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Michael and I were supposed to have dinner with some friends tonight, but their sweet baby girl has come down with something.  (We love you, R!  Feel better soon!)  Instead, I will be subjecting Michael to a shopping trip. For jeans.  I know, right?  Replacing a posh all-you-can-eat event at a restaurant we’ve been dying to try with the mall?  Could I have chosen a worse day?  (Maybe Christmas Eve.)  And yet, when in the course of events it becomes evident that lady’s closet will not support a week away from home, a shopping trip becomes not only proper but necessary.

I’ve always been–let’s choose an adjective, shall we?–curvy, heavy, plus-sized, fat, big, etc.  (One of Michael’s favorite shopping anecdotes:  at the outlets on the coast, a woman in the Jones New York store looks at me and says, “YOU’RE A PLUS!” before directing me to the racks on the left.  Michael laughed and laughed.)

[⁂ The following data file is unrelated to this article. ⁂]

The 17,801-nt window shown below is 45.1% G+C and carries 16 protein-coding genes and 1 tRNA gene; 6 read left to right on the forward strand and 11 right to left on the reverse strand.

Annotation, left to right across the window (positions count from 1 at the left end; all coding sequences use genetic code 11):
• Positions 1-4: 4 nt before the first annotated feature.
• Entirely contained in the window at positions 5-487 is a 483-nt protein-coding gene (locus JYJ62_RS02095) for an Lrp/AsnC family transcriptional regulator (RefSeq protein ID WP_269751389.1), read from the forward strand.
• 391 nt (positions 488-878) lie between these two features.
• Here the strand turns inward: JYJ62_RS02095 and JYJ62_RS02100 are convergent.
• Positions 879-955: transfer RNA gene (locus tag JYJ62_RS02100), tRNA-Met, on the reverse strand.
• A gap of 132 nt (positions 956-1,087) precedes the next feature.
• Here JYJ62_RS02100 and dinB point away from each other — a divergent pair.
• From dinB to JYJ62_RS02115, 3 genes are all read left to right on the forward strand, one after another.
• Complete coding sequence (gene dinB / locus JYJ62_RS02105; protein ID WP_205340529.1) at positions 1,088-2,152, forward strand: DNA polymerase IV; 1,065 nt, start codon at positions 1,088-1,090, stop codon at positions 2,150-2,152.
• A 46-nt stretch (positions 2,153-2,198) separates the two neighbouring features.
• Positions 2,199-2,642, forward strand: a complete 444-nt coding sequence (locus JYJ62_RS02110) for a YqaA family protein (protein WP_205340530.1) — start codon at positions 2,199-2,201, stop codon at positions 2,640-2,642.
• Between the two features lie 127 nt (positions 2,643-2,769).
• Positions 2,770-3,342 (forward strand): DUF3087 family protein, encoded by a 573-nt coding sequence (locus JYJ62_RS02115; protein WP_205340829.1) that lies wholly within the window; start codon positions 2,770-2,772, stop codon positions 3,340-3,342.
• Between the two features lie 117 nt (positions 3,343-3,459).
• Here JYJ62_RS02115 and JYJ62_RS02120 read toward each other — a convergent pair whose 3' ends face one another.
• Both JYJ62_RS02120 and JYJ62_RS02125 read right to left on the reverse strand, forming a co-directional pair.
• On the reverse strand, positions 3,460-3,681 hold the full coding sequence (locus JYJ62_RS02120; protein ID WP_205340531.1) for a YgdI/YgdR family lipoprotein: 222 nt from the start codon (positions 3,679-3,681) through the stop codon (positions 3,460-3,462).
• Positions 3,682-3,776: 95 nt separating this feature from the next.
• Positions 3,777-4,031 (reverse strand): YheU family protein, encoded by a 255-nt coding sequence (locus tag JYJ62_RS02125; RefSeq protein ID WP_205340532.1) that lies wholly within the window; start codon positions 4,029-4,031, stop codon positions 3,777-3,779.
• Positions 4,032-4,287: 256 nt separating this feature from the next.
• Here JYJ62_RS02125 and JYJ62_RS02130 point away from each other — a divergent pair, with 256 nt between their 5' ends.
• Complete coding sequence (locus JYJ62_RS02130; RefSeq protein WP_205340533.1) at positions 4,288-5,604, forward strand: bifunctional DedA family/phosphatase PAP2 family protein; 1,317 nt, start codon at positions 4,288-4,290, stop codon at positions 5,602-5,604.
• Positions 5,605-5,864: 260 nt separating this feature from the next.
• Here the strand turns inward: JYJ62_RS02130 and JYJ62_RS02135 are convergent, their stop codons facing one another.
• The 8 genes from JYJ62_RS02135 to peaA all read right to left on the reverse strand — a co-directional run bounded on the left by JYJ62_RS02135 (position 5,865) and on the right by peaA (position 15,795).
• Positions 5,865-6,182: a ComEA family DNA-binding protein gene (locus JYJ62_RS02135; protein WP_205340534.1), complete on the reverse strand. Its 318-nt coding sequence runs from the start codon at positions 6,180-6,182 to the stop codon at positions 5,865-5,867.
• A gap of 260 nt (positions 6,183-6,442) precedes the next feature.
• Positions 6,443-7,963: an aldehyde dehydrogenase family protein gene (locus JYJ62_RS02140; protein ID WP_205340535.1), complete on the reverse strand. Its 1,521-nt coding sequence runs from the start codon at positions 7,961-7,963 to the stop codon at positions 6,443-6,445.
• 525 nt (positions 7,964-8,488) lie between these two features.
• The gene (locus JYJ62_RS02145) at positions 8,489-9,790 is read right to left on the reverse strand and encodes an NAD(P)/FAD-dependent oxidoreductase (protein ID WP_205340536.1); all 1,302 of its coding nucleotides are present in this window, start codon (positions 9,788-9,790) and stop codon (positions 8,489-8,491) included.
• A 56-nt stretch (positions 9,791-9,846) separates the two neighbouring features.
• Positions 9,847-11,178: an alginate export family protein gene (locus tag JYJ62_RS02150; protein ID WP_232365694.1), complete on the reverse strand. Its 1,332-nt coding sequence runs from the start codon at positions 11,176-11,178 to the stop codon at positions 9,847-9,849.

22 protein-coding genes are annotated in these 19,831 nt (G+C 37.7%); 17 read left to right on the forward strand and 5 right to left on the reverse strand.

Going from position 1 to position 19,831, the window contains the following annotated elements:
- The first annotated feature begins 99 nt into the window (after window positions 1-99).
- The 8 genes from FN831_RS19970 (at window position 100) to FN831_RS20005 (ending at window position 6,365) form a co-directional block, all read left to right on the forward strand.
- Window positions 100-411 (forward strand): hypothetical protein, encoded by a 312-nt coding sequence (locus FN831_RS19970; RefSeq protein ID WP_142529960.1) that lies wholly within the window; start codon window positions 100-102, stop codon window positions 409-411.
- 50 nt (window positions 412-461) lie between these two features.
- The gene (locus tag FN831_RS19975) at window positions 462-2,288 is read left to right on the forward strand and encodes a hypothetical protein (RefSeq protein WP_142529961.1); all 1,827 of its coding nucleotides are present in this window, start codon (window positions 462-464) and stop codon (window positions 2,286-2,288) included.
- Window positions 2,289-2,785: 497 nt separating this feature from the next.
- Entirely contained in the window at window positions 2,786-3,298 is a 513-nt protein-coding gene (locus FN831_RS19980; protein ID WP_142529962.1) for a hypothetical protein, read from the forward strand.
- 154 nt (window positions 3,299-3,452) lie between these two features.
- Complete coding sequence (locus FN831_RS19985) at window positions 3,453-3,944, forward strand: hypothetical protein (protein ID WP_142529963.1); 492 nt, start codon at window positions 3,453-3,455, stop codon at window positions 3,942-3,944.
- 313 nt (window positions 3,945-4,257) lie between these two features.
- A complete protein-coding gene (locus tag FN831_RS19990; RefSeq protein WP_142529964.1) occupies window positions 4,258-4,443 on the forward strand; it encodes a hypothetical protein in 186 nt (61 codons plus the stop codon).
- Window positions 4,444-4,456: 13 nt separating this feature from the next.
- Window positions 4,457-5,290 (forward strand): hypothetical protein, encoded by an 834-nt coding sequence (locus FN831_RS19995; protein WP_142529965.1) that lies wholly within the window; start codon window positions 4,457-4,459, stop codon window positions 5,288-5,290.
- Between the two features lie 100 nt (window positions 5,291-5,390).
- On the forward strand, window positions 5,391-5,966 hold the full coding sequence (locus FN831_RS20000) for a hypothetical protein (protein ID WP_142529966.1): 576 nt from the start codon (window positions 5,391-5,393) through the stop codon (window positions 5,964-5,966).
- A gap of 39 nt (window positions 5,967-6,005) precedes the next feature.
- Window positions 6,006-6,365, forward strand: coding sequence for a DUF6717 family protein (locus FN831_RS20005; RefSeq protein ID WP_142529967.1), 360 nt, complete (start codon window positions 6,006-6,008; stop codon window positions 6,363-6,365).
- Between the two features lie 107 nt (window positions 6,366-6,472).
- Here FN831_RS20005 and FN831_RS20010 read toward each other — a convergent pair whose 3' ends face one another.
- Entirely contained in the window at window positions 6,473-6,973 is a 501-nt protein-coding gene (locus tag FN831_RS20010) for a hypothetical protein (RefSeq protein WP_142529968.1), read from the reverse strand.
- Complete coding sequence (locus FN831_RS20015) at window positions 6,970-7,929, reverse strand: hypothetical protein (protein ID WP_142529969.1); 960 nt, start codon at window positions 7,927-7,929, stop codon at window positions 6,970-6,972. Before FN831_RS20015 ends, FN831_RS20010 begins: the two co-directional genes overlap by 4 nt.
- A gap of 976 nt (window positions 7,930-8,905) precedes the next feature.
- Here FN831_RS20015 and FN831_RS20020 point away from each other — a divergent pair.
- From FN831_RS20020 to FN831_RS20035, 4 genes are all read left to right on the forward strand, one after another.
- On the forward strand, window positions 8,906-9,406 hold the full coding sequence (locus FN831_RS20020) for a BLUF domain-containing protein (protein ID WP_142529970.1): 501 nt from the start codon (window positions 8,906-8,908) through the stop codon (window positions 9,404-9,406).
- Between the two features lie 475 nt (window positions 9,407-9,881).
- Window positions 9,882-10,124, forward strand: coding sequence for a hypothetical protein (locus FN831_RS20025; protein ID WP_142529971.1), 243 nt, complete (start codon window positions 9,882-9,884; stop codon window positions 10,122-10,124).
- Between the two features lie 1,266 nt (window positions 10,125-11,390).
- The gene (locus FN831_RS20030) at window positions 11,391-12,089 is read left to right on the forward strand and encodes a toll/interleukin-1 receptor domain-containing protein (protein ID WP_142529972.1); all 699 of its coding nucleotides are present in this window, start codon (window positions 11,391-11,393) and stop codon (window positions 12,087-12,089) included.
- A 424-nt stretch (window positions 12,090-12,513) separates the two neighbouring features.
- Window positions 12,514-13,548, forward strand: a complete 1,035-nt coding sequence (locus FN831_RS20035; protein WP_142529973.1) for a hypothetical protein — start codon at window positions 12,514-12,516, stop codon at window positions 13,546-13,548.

Actually, I’m okay with fat.  I wasn’t always, but I’ve come a long way with regard to accepting myself and my body, and I’m proud of that work.  I got down to a size 16 a few years ago–and lost over eighty pounds to get there–but it took an incredibly hate-filled and difficult regimen involving fits and bursts of exercise, cigarettes and coffee and, if I’m being honest, not much else.  When I ate, I didn’t eat sugar or carbs at all, which would have been fine.  But a lot of the time, I just didn’t eat.  I told myself it was for the best–I was skinnier!  people noticed!–but I was depressed, pushing through graduate school (the second time), going through/coming out of a toxic relationship, etc.